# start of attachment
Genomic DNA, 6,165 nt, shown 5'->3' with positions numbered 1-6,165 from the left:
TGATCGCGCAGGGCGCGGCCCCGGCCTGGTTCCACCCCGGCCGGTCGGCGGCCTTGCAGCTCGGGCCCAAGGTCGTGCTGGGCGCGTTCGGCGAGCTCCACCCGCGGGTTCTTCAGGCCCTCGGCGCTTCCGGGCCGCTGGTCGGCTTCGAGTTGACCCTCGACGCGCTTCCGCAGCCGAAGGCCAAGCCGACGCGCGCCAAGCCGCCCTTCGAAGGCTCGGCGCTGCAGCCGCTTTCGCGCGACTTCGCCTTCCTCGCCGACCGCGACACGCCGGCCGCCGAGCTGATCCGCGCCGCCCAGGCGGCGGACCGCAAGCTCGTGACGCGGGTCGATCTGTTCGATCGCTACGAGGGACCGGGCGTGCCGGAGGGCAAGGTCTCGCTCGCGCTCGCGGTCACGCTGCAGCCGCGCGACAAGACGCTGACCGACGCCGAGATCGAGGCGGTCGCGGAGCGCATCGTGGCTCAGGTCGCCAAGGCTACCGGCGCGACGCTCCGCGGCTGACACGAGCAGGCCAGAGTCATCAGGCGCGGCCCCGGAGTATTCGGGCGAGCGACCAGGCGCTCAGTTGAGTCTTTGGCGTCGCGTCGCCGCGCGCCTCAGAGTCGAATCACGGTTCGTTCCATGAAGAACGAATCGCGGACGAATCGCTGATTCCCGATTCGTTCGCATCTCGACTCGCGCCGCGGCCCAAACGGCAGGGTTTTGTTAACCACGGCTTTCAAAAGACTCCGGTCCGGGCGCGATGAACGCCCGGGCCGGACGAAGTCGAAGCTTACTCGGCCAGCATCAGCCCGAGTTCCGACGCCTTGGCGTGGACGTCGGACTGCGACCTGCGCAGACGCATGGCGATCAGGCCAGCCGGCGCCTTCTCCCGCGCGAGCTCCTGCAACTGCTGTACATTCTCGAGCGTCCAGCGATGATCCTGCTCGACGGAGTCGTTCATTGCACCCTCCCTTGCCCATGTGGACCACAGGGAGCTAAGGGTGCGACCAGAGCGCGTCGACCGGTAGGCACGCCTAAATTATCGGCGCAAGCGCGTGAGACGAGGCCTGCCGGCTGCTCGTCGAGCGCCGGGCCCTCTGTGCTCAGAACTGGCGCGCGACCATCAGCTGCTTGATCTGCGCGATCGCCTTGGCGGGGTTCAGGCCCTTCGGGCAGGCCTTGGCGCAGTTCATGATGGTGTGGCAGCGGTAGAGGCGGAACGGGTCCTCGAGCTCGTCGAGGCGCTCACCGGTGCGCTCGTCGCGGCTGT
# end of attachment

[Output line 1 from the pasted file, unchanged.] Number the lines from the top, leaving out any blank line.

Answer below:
Genomic DNA, 6,165 nt, shown 5'->3' with positions numbered 1-6,165 from the left: